Falmouth, England has the third deepest harbor in the world after Sidney and Rio. In June 1944 the harbor was packed with ships that took part in the D-Day invasion of Nazi Europe. Two castles, Pendennis and St. Mawes, guarded the entrance to the harbor that day just as they have since they were built by King Henry the Eighth.
French forces actually landed in England during the Hundred Years’ War in the 14th Century. Henry had rejected the
Catholic religion when he wanted a divorce from his first wife, the French and Spanish were threatening again, and he wasn’t about to let an invasion succeed. So he built a chain of castles along the coast. Pendennis, the most imposing, sits on a high peninsula giving it a natural geographic advantage against attack.
During his daughter Elizabeth I’s reign, the original castle was encircled with a “modern” high-walled star fort, a fort with bastions that stuck out from the walls so that cannons cold fire at attackers along the wall. In 1595, the Spanish attacked Mounts Bay near Newlyn and Penzance. St. Mawes and Pendennis were reinforced, but they were never attacked.
In March 1646, Pendennis was attacked by Cromwell’s Parliamentary forces. Previously, it had given sanctuary to Queen Henrietta Maria and the Prince of Wales, the future King Charles II, before they fled to France.
The siege lasted five months before the approximately one thousand men and women inside under the leadership of a seventy year-old John Arundel were forced by starvation to surrender. It was one of the last three Royal castles to fall.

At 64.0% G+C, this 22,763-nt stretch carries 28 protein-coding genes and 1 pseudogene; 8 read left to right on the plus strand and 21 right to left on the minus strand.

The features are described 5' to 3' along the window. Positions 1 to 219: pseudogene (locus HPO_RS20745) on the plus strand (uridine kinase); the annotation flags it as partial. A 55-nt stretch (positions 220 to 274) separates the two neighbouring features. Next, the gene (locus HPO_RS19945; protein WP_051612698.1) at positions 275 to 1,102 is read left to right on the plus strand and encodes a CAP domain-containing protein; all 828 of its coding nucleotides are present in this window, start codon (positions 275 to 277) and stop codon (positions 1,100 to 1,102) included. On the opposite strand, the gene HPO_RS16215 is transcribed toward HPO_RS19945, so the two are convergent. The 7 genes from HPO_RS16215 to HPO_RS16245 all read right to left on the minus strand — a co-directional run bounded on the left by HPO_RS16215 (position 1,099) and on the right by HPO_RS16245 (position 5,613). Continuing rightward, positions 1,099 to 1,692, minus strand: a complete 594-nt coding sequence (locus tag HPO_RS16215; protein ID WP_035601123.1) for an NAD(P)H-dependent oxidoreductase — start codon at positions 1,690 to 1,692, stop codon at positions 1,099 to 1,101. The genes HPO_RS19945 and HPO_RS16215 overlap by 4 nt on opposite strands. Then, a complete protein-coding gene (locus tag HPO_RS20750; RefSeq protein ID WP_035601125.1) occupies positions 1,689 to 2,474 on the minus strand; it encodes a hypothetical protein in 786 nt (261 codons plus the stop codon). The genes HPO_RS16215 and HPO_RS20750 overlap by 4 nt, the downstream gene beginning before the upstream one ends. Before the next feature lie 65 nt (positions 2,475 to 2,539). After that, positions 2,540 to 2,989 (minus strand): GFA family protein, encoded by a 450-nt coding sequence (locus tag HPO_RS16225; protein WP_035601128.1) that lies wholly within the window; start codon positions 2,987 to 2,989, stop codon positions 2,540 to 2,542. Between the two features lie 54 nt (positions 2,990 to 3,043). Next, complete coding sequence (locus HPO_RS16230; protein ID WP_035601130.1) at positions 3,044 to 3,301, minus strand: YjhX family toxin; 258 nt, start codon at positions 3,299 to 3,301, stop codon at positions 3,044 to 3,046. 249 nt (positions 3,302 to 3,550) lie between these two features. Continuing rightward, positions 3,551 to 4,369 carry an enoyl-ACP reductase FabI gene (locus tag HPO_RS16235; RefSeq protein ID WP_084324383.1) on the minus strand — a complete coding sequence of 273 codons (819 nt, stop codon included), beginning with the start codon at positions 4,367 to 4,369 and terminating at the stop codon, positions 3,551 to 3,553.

But unlike many castles of the time (see Restormel, July 2015), Pendennis survived the Civil War and continued in use right up through World War II. Indeed, it is managed by the English Heritage today, but there is a provision in the agreement that states it can still be used by the military if necessary.
We walked into the castle through a gate on a hill looking down toward the water. Just inside was the guard house restored to its World War I condition.
On the left are the Victorian Royal Artillery Barracks. Today, it houses a ticket and souvenier office, a tea shop, and a museum which had exhibits on the First World War and cartoons from the Second.
Henry VIII’s castle is still much as it was. One can see the recreated Tudor gun deck on the second floor as well as the apartments of the Governor which had its own latrine. From the top, one gets excellent views of Falmouth, St. Mawes Castle on the other side of the harbor entrance, the coast and the sea.
Victorian gunners ate and slept in the “War Shelter” while manning the “One Gun Battery.”
Further along through tunnels outside Elizabeth I’s walls, is the “Half Moon Battery where guided tours will show you magazines from the 18th century through World War II and simulate an air raid.
During the Second World War, Pendennis was Command Centre for Cornwall. One can see the Battery Observation Post and the guns which actually fired on a Nazi submarine.
We were on the roof of the castle for the daily blast of the noon day gun. Being away from the noise was fine by us, but if you have children, they may want a closer view.
Click on photos to enlarge.